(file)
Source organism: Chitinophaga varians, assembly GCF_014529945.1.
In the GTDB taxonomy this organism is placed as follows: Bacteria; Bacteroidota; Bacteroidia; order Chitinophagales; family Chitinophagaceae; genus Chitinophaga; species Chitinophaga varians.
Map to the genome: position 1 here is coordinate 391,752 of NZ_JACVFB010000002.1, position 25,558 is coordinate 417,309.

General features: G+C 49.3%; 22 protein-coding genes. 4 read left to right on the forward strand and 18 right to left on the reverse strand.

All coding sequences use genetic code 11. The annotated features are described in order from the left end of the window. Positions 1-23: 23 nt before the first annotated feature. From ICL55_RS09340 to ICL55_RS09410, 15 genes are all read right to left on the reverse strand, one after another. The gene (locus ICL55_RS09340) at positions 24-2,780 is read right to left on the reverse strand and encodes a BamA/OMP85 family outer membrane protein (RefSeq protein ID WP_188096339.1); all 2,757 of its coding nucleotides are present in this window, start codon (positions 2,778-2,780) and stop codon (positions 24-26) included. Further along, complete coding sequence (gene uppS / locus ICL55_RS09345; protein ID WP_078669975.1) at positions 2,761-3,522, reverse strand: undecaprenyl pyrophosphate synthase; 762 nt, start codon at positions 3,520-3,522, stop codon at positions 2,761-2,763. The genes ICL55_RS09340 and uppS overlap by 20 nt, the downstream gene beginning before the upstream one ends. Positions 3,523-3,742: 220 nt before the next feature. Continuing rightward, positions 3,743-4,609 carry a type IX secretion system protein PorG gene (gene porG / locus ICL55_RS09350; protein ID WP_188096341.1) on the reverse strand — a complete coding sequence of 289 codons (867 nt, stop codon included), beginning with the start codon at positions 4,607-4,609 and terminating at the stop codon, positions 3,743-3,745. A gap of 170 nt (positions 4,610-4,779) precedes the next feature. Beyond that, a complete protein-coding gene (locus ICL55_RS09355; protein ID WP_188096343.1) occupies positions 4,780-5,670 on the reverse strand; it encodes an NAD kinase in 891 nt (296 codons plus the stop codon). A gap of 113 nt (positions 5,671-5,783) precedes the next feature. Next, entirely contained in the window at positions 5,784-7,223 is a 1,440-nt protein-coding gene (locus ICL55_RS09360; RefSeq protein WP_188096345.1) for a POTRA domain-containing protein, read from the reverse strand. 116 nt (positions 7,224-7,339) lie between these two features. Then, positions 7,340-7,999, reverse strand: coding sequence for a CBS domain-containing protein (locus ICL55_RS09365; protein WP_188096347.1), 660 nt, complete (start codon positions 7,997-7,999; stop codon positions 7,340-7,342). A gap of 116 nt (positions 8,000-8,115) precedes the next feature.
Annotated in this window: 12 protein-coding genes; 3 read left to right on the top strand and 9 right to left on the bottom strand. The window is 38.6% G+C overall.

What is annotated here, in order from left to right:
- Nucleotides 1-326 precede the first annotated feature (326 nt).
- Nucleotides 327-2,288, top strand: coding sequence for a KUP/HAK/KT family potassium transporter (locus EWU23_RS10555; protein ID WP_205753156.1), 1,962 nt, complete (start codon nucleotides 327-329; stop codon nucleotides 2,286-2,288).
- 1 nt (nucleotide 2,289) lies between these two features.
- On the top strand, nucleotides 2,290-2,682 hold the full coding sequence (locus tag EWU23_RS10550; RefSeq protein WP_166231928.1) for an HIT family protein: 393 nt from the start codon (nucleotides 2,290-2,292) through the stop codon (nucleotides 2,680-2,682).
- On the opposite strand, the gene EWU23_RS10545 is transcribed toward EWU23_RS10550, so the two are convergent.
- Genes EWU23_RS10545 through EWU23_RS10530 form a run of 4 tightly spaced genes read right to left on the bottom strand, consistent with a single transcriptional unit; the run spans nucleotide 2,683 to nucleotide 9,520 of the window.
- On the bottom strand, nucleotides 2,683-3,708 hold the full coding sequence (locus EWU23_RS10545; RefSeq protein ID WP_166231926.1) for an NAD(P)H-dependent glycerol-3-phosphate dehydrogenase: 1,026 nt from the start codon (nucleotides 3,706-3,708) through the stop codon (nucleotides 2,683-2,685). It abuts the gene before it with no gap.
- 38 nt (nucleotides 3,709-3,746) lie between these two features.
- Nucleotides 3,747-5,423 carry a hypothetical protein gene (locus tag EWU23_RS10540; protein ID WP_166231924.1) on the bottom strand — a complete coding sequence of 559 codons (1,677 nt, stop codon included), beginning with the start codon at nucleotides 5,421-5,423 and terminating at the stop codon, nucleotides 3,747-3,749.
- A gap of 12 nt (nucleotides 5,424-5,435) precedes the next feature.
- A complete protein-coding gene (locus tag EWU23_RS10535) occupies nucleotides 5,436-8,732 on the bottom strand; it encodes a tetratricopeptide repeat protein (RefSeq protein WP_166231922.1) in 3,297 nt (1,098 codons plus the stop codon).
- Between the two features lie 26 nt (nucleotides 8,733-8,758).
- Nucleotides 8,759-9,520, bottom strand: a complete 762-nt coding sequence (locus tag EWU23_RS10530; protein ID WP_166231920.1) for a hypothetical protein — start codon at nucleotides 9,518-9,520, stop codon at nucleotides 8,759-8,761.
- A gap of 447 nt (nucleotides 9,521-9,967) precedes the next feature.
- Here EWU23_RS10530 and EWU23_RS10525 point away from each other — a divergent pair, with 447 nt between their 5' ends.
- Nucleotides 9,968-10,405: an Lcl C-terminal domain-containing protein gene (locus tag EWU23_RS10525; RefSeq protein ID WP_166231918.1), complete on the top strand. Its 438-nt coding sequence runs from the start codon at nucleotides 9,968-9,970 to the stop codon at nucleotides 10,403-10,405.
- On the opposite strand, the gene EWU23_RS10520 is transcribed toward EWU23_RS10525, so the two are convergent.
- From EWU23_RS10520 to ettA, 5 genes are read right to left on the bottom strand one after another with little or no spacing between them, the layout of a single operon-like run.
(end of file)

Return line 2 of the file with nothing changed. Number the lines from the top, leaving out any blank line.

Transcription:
In the GTDB taxonomy this organism is placed as follows: Bacteria; Bacteroidota; Bacteroidia; order Chitinophagales; family Chitinophagaceae; genus Chitinophaga; species Chitinophaga varians.